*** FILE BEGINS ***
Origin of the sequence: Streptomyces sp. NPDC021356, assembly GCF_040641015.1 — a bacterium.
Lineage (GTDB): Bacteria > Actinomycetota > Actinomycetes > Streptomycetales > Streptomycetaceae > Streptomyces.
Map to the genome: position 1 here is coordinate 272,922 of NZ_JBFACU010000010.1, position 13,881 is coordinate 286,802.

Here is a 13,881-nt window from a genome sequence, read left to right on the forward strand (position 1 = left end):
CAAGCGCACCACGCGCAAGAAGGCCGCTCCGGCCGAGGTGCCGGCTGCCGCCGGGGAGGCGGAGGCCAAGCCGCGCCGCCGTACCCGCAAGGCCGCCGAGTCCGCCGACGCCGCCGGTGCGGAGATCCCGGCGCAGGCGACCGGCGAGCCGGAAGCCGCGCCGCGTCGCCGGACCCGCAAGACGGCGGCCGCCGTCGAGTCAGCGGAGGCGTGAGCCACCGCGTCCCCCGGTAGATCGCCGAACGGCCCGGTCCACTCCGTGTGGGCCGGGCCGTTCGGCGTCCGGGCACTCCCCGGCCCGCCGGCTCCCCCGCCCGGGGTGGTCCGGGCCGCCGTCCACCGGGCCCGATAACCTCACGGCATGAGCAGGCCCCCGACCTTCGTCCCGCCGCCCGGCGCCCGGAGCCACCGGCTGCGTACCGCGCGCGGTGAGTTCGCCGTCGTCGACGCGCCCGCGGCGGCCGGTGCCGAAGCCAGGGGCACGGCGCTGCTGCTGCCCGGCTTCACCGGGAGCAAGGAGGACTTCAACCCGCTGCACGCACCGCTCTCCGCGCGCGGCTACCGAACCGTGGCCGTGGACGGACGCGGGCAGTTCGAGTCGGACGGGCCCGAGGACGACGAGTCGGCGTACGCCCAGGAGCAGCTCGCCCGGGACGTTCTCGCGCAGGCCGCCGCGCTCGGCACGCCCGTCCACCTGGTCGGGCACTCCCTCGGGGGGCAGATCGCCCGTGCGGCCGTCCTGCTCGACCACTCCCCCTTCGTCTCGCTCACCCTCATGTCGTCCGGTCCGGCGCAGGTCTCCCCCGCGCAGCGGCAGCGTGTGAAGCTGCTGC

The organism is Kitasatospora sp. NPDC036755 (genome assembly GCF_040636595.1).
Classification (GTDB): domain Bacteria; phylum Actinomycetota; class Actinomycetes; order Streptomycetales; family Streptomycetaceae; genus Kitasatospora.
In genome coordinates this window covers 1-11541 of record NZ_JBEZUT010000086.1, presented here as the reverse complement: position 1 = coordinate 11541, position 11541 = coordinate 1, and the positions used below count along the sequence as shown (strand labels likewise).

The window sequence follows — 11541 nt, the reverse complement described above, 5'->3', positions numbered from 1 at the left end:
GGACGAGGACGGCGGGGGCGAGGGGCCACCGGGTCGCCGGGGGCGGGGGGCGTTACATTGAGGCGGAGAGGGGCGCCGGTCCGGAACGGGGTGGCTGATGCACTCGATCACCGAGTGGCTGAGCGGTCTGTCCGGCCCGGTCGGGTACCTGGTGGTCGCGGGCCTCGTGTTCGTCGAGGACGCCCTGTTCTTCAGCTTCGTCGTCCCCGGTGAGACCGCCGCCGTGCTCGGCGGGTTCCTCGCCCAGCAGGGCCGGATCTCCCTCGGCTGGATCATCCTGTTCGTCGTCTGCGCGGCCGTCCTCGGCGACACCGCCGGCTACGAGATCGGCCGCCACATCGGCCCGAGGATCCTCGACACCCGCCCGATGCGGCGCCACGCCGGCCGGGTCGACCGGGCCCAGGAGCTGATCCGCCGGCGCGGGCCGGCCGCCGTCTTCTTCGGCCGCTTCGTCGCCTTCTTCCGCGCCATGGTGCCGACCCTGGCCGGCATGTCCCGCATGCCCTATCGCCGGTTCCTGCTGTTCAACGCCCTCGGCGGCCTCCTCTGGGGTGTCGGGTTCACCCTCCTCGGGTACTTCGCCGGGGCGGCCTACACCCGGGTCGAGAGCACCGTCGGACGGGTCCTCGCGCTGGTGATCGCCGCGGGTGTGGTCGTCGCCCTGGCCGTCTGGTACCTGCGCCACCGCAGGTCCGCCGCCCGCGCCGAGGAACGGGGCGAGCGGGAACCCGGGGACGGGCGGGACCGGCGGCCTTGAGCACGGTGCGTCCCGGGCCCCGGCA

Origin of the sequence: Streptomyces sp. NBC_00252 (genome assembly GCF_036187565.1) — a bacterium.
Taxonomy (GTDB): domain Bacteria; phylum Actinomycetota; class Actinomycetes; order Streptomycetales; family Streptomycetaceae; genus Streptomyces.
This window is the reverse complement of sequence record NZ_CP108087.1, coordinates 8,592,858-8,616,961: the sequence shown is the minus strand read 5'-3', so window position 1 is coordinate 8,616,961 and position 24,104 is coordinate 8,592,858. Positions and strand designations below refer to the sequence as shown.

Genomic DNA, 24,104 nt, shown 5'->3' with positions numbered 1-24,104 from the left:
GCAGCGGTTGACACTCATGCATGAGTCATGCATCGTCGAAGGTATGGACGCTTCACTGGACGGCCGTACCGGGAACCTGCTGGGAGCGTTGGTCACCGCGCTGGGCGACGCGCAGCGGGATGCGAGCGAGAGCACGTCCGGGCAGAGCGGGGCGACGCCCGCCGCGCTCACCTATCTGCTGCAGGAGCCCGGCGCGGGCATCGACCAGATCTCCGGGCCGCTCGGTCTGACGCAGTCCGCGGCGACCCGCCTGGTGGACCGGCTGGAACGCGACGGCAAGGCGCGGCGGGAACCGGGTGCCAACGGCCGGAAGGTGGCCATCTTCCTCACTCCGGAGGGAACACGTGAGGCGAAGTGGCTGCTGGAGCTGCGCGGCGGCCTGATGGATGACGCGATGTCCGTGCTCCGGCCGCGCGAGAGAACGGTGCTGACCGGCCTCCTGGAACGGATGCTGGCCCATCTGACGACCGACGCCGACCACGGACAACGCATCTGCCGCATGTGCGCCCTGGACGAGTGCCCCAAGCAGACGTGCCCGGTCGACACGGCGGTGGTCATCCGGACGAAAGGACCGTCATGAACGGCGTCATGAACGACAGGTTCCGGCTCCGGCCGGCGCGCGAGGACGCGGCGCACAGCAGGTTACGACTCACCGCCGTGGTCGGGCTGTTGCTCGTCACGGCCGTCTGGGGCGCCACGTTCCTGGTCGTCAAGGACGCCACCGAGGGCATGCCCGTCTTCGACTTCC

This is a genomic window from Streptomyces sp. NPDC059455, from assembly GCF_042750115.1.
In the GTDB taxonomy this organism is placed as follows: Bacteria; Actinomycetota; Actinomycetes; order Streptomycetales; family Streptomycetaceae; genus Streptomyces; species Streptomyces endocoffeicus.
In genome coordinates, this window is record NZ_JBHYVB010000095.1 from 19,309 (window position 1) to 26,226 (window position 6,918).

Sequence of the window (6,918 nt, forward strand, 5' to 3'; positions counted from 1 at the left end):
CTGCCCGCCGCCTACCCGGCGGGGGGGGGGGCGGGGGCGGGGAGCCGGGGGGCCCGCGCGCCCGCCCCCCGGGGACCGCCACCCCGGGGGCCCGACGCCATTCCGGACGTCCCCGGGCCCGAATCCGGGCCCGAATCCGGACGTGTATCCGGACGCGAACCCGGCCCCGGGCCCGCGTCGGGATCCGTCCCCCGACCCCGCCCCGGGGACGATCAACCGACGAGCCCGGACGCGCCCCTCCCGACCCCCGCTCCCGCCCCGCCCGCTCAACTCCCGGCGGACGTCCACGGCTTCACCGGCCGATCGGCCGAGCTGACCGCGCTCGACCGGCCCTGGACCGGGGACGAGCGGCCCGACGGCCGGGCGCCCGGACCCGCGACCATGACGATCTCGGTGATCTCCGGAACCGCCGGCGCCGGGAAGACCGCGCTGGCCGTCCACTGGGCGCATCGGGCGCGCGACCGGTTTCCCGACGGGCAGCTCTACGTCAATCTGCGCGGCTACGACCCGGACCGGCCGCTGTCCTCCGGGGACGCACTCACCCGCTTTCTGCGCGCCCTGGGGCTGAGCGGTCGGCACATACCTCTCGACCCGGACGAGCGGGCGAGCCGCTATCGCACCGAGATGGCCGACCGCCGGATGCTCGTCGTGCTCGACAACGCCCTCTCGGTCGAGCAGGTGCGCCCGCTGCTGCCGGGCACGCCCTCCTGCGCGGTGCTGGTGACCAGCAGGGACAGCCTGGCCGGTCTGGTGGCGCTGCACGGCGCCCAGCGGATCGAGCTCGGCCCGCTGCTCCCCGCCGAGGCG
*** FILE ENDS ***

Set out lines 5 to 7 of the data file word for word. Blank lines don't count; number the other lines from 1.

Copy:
CAAGCGCACCACGCGCAAGAAGGCCGCTCCGGCCGAGGTGCCGGCTGCCGCCGGGGAGGCGGAGGCCAAGCCGCGCCGCCGTACCCGCAAGGCCGCCGAGTCCGCCGACGCCGCCGGTGCGGAGATCCCGGCGCAGGCGACCGGCGAGCCGGAAGCCGCGCCGCGTCGCCGGACCCGCAAGACGGCGGCCGCCGTCGAGTCAGCGGAGGCGTGAGCCACCGCGTCCCCCGGTAGATCGCCGAACGGCCCGGTCCACTCCGTGTGGGCCGGGCCGTTCGGCGTCCGGGCACTCCCCGGCCCGCCGGCTCCCCCGCCCGGGGTGGTCCGGGCCGCCGTCCACCGGGCCCGATAACCTCACGGCATGAGCAGGCCCCCGACCTTCGTCCCGCCGCCCGGCGCCCGGAGCCACCGGCTGCGTACCGCGCGCGGTGAGTTCGCCGTCGTCGACGCGCCCGCGGCGGCCGGTGCCGAAGCCAGGGGCACGGCGCTGCTGCTGCCCGGCTTCACCGGGAGCAAGGAGGACTTCAACCCGCTGCACGCACCGCTCTCCGCGCGCGGCTACCGAACCGTGGCCGTGGACGGACGCGGGCAGTTCGAGTCGGACGGGCCCGAGGACGACGAGTCGGCGTACGCCCAGGAGCAGCTCGCCCGGGACGTTCTCGCGCAGGCCGCCGCGCTCGGCACGCCCGTCCACCTGGTCGGGCACTCCCTCGGGGGGCAGATCGCCCGTGCGGCCGTCCTGCTCGACCACTCCCCCTTCGTCTCGCTCACCCTCATGTCGTCCGGTCCGGCGCAGGTCTCCCCCGCGCAGCGGCAGCGTGTGAAGCTGCTGC

The organism is Kitasatospora sp. NPDC036755 (genome assembly GCF_040636595.1).
Classification (GTDB): domain Bacteria; phylum Actinomycetota; class Actinomycetes; order Streptomycetales; family Streptomycetaceae; genus Kitasatospora.